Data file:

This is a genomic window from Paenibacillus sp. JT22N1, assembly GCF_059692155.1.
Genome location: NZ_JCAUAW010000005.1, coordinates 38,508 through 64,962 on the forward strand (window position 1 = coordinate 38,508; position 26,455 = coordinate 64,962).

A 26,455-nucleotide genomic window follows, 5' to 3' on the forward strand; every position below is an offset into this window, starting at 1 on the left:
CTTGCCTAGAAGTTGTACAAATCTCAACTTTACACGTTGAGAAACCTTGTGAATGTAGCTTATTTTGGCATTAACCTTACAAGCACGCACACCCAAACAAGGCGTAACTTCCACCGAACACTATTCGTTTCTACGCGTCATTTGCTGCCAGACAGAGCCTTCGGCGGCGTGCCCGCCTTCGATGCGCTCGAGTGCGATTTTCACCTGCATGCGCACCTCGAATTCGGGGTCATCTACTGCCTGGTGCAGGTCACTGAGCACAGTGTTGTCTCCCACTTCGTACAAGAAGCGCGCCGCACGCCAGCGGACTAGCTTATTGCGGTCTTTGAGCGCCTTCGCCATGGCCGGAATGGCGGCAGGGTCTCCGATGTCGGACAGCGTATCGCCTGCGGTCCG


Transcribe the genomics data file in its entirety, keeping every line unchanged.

This is a genomic window from Paenibacillus sp. JT22N1, assembly GCF_059692155.1.
Genome location: NZ_JCAUAW010000005.1, coordinates 38,508 through 64,962 on the forward strand (window position 1 = coordinate 38,508; position 26,455 = coordinate 64,962).

A 26,455-nucleotide genomic window follows, 5' to 3' on the forward strand; every position below is an offset into this window, starting at 1 on the left:
CTTGCCTAGAAGTTGTACAAATCTCAACTTTACACGTTGAGAAACCTTGTGAATGTAGCTTATTTTGGCATTAACCTTACAAGCACGCACACCCAAACAAGGCGTAACTTCCACCGAACACTATTCGTTTCTACGCGTCATTTGCTGCCAGACAGAGCCTTCGGCGGCGTGCCCGCCTTCGATGCGCTCGAGTGCGATTTTCACCTGCATGCGCACCTCGAATTCGGGGTCATCTACTGCCTGGTGCAGGTCACTGAGCACAGTGTTGTCTCCCACTTCGTACAAGAAGCGCGCCGCACGCCAGCGGACTAGCTTATTGCGGTCTTTGAGCGCCTTCGCCATGGCCGGAATGGCGGCAGGGTCTCCGATGTCGGACAGCGTATCGCCTGCGGTCCG